5 Cultural Consequences Of Migration

The cultural consequences of migration range from the exchange of ideas and knowledge, to possible clashes between the local population and newcomers, often with different customs or religions. In any case, these consequences vary if they are viewed from one field or the other: from the countries of origin or from the countries of destination.

We call migration those population movements between different countries or even within areas of the same nation. They usually occur for economic or security reasons, such as when certain people have to flee due to political or social persecution.

Main cultural consequences of migration

1-  Openness to new ideas

Migrants often take with them part of their culture, their way of life and their traditions.

Its establishment in a new country brings with it that part of that baggage is assimilated among the locals: from gastronomy to festivals. This helps to end the scourge of racism, often caused by fear of the unknown.

On the other hand, the immigrants themselves, on returning to their countries of origin, even temporarily, carry with it part of the ideas learned in their new place of residence, enriching their culture.

2-  Rejection of new ideas

Some inhabitants of the places of destination of the migrants absorb certain aspects of the culture of those who arrive, but there are also other sectors that reject any type of mixture or, according to them, contamination of their own culture.

However, it is not only the premises that can be completely closed. It is quite common for the same immigrants to live in restricted circles, in which they share their customs without opening up to those of the place where they live.

This, in extreme cases, leads to the creation of authentic ghettos.

3-  Loss of identity

Although it seems contradictory with the previous points, it is relatively frequent that migrants remain in a no man’s land.

For the locals, they remain foreigners, regardless of the degree of integration they demonstrate. But for their compatriots, they also become a foreign body when they return, having assimilated certain customs from outside.

There is one extreme to this situation: those immigrants who totally lose their cultural identity, either because they think it will be easier to adapt or because they are convinced. In the United States, it was common at a time that many Latin American migrants stopped speaking Spanish.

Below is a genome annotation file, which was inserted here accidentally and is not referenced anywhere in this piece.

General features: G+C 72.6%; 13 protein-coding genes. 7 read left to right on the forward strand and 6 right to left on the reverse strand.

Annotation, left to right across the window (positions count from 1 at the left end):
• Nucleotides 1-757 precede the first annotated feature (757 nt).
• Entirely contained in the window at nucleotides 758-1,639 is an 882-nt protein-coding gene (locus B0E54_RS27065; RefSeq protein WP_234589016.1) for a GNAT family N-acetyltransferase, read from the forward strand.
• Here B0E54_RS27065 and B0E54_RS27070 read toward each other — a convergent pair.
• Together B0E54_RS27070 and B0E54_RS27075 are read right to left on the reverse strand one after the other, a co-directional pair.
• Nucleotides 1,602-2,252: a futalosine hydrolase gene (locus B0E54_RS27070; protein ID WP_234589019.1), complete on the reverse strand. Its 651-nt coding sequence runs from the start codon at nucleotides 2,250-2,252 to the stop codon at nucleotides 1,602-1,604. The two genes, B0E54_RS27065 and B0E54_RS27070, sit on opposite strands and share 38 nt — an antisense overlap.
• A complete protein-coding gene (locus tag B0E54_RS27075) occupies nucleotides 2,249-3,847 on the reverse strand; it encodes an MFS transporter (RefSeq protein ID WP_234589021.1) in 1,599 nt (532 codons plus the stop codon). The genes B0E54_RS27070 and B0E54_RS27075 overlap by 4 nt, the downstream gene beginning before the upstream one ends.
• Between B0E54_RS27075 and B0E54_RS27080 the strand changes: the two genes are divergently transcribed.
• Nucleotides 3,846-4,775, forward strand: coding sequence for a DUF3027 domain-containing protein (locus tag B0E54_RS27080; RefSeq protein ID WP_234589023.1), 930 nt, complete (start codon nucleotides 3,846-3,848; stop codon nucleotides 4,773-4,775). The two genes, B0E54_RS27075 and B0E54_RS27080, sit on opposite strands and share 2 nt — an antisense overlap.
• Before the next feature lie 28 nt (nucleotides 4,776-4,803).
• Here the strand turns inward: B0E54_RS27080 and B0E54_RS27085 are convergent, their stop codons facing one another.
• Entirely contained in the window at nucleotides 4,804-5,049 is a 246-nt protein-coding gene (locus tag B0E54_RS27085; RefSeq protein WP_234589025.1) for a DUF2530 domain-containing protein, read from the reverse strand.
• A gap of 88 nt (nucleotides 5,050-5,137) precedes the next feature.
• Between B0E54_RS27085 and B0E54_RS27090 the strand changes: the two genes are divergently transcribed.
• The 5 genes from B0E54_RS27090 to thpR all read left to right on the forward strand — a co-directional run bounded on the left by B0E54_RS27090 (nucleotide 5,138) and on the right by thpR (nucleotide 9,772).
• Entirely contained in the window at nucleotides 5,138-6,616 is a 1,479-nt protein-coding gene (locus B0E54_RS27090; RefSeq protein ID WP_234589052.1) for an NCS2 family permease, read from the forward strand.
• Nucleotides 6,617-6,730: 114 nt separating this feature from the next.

4-  Cultural problems due to diversity

Sometimes, the cultural differences are very high and, therefore, it is much more difficult to reach a peaceful coexistence.

In this regard, it can be noted that religion becomes, many times, the most difficult point to reconcile. This ends up causing both communities to close in on themselves, creating a very big social problem.

On the other hand, aspects such as the treatment of women, sexual freedom or difference of creed, can also create problems when there is a great gulf between how they live in each cultural reality.

It can be said that all migrants have the right to their cultural identity, but that the laws of the country in which they live are always above.

5-  Cultural exchange

There is no doubt that, throughout history, there are countless examples of how migrants have influenced the cultural, artistic and linguistic identities of their host places.

Musical mixes that create new genres, dances that jump the ocean or foods that become typical over time. For example, today no one imagines New York without Italian pizzas or Chinese restaurants.

This exchange is noticeable even in language, as new words are incorporated into normal street speech, an exchange that occurs in both directions.

References

  1. Globalization 101. Cultural Effects of Migration. Retrieved from globalization101.org
  2. Bowles, Samuel. Endogenous Preferences: The Cultural consequences of Markets and
    other Economic Institutions. (March 1998). Obtained from web.unitn.it
  3. Dinesh Bhugra. Migration, cultural bereavement and cultural identity. (2005) Retrieved from ncbi.nlm.nih.gov
  4. Lefringhauser, Katharina. Why immigration is good for culture. (August 24, 1016). Retrieved from newsweek.com
  5. Rodríguez Herrera, America. International Migration, its impact on the culture of the peasant sectors. Retrieved from ca2020.fiu.edu

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